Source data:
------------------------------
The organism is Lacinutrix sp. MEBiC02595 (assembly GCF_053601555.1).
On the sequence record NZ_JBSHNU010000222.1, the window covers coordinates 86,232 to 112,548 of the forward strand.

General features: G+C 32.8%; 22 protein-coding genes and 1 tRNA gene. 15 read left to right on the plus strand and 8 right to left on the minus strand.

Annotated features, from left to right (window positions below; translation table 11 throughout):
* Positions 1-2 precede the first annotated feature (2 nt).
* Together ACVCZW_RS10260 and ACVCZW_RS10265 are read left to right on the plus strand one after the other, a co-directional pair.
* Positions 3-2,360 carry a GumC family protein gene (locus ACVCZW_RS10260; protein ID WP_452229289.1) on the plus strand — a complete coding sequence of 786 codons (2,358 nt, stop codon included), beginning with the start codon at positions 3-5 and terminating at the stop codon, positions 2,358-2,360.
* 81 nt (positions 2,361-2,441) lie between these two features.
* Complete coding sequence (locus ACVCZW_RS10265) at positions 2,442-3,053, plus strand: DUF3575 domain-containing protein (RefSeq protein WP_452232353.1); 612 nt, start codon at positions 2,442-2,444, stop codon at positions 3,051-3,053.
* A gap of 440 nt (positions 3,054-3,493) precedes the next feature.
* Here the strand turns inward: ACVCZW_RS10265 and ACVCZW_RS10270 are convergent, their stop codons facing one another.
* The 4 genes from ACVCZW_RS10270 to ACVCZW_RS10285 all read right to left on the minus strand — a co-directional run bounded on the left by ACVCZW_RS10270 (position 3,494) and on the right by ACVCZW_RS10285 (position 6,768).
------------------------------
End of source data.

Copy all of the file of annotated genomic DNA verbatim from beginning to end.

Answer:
The organism is Lacinutrix sp. MEBiC02595 (assembly GCF_053601555.1).
On the sequence record NZ_JBSHNU010000222.1, the window covers coordinates 86,232 to 112,548 of the forward strand.

General features: G+C 32.8%; 22 protein-coding genes and 1 tRNA gene. 15 read left to right on the plus strand and 8 right to left on the minus strand.

Annotated features, from left to right (window positions below; translation table 11 throughout):
* Positions 1-2 precede the first annotated feature (2 nt).
* Together ACVCZW_RS10260 and ACVCZW_RS10265 are read left to right on the plus strand one after the other, a co-directional pair.
* Positions 3-2,360 carry a GumC family protein gene (locus ACVCZW_RS10260; protein ID WP_452229289.1) on the plus strand — a complete coding sequence of 786 codons (2,358 nt, stop codon included), beginning with the start codon at positions 3-5 and terminating at the stop codon, positions 2,358-2,360.
* 81 nt (positions 2,361-2,441) lie between these two features.
* Complete coding sequence (locus ACVCZW_RS10265) at positions 2,442-3,053, plus strand: DUF3575 domain-containing protein (RefSeq protein WP_452232353.1); 612 nt, start codon at positions 2,442-2,444, stop codon at positions 3,051-3,053.
* A gap of 440 nt (positions 3,054-3,493) precedes the next feature.
* Here the strand turns inward: ACVCZW_RS10265 and ACVCZW_RS10270 are convergent, their stop codons facing one another.
* The 4 genes from ACVCZW_RS10270 to ACVCZW_RS10285 all read right to left on the minus strand — a co-directional run bounded on the left by ACVCZW_RS10270 (position 3,494) and on the right by ACVCZW_RS10285 (position 6,768).